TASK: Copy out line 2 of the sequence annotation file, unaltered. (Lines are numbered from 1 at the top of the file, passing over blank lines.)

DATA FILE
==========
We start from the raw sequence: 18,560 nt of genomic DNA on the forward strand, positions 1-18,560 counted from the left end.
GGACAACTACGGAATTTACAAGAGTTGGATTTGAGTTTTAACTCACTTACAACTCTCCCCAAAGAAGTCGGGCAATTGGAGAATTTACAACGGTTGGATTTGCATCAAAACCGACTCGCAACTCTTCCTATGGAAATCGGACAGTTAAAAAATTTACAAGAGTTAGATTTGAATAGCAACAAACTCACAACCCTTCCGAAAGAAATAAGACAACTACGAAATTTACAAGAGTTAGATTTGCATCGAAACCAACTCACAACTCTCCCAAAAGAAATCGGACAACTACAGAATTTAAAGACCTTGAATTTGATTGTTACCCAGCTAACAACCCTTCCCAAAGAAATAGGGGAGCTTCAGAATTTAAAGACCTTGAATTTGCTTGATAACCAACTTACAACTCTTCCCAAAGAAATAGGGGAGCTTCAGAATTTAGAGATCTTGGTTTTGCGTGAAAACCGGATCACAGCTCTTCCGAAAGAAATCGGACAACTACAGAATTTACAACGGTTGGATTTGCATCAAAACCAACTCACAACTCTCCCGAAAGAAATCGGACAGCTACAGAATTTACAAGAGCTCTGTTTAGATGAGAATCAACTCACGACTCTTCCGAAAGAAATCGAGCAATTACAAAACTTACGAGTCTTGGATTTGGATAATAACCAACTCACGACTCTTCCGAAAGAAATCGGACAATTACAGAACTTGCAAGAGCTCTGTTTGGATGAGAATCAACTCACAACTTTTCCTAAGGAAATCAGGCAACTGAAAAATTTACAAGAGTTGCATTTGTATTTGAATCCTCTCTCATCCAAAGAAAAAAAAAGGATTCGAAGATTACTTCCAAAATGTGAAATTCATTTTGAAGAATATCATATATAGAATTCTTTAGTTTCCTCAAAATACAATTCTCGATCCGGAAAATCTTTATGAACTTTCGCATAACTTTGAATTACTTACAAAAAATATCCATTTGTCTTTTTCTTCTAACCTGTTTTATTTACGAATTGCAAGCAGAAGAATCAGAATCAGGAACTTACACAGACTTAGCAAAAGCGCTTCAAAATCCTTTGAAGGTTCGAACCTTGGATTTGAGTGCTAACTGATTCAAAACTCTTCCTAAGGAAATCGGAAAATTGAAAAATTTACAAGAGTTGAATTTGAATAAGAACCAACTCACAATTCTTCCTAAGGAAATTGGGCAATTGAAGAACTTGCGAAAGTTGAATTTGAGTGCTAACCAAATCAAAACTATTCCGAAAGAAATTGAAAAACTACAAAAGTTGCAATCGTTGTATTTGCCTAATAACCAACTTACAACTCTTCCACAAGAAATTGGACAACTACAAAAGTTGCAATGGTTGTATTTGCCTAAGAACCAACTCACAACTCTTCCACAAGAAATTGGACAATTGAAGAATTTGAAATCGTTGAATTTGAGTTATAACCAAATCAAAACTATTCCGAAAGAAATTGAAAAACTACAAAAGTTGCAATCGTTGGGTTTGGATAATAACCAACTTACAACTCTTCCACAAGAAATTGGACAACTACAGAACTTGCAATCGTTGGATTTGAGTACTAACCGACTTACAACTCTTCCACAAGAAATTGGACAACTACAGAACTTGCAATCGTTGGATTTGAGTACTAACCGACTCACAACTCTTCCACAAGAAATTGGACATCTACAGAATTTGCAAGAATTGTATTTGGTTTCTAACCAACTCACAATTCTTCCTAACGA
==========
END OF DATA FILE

GGACAACTACGGAATTTACAAGAGTTGGATTTGAGTTTTAACTCACTTACAACTCTCCCCAAAGAAGTCGGGCAATTGGAGAATTTACAACGGTTGGATTTGCATCAAAACCGACTCGCAACTCTTCCTATGGAAATCGGACAGTTAAAAAATTTACAAGAGTTAGATTTGAATAGCAACAAACTCACAACCCTTCCGAAAGAAATAAGACAACTACGAAATTTACAAGAGTTAGATTTGCATCGAAACCAACTCACAACTCTCCCAAAAGAAATCGGACAACTACAGAATTTAAAGACCTTGAATTTGATTGTTACCCAGCTAACAACCCTTCCCAAAGAAATAGGGGAGCTTCAGAATTTAAAGACCTTGAATTTGCTTGATAACCAACTTACAACTCTTCCCAAAGAAATAGGGGAGCTTCAGAATTTAGAGATCTTGGTTTTGCGTGAAAACCGGATCACAGCTCTTCCGAAAGAAATCGGACAACTACAGAATTTACAACGGTTGGATTTGCATCAAAACCAACTCACAACTCTCCCGAAAGAAATCGGACAGCTACAGAATTTACAAGAGCTCTGTTTAGATGAGAATCAACTCACGACTCTTCCGAAAGAAATCGAGCAATTACAAAACTTACGAGTCTTGGATTTGGATAATAACCAACTCACGACTCTTCCGAAAGAAATCGGACAATTACAGAACTTGCAAGAGCTCTGTTTGGATGAGAATCAACTCACAACTTTTCCTAAGGAAATCAGGCAACTGAAAAATTTACAAGAGTTGCATTTGTATTTGAATCCTCTCTCATCCAAAGAAAAAAAAAGGATTCGAAGATTACTTCCAAAATGTGAAATTCATTTTGAAGAATATCATATATAGAATTCTTTAGTTTCCTCAAAATACAATTCTCGATCCGGAAAATCTTTATGAACTTTCGCATAACTTTGAATTACTTACAAAAAATATCCATTTGTCTTTTTCTTCTAACCTGTTTTATTTACGAATTGCAAGCAGAAGAATCAGAATCAGGAACTTACACAGACTTAGCAAAAGCGCTTCAAAATCCTTTGAAGGTTCGAACCTTGGATTTGAGTGCTAACTGATTCAAAACTCTTCCTAAGGAAATCGGAAAATTGAAAAATTTACAAGAGTTGAATTTGAATAAGAACCAACTCACAATTCTTCCTAAGGAAATTGGGCAATTGAAGAACTTGCGAAAGTTGAATTTGAGTGCTAACCAAATCAAAACTATTCCGAAAGAAATTGAAAAACTACAAAAGTTGCAATCGTTGTATTTGCCTAATAACCAACTTACAACTCTTCCACAAGAAATTGGACAACTACAAAAGTTGCAATGGTTGTATTTGCCTAAGAACCAACTCACAACTCTTCCACAAGAAATTGGACAATTGAAGAATTTGAAATCGTTGAATTTGAGTTATAACCAAATCAAAACTATTCCGAAAGAAATTGAAAAACTACAAAAGTTGCAATCGTTGGGTTTGGATAATAACCAACTTACAACTCTTCCACAAGAAATTGGACAACTACAGAACTTGCAATCGTTGGATTTGAGTACTAACCGACTTACAACTCTTCCACAAGAAATTGGACAACTACAGAACTTGCAATCGTTGGATTTGAGTACTAACCGACTCACAACTCTTCCACAAGAAATTGGACATCTACAGAATTTGCAAGAATTGTATTTGGTTTCTAACCAACTCACAATTCTTCCTAACGA